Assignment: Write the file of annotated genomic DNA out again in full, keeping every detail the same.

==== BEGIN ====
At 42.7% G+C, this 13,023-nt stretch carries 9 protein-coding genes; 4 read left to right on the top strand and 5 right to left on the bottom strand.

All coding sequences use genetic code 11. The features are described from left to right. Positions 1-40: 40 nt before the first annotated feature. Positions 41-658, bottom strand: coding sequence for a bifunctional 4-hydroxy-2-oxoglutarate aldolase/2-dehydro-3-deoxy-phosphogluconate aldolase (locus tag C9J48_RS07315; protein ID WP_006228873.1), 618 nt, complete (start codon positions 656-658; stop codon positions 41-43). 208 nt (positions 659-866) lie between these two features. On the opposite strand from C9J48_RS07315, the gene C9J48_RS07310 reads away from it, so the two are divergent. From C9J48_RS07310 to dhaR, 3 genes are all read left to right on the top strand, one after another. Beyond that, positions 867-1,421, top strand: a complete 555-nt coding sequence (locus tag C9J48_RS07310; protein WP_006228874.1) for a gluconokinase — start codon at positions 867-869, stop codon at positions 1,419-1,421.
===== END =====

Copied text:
At 42.7% G+C, this 13,023-nt stretch carries 9 protein-coding genes; 4 read left to right on the top strand and 5 right to left on the bottom strand.

All coding sequences use genetic code 11. The features are described from left to right. Positions 1-40: 40 nt before the first annotated feature. Positions 41-658, bottom strand: coding sequence for a bifunctional 4-hydroxy-2-oxoglutarate aldolase/2-dehydro-3-deoxy-phosphogluconate aldolase (locus tag C9J48_RS07315; protein ID WP_006228873.1), 618 nt, complete (start codon positions 656-658; stop codon positions 41-43). 208 nt (positions 659-866) lie between these two features. On the opposite strand from C9J48_RS07315, the gene C9J48_RS07310 reads away from it, so the two are divergent. From C9J48_RS07310 to dhaR, 3 genes are all read left to right on the top strand, one after another. Beyond that, positions 867-1,421, top strand: a complete 555-nt coding sequence (locus tag C9J48_RS07310; protein WP_006228874.1) for a gluconokinase — start codon at positions 867-869, stop codon at positions 1,419-1,421.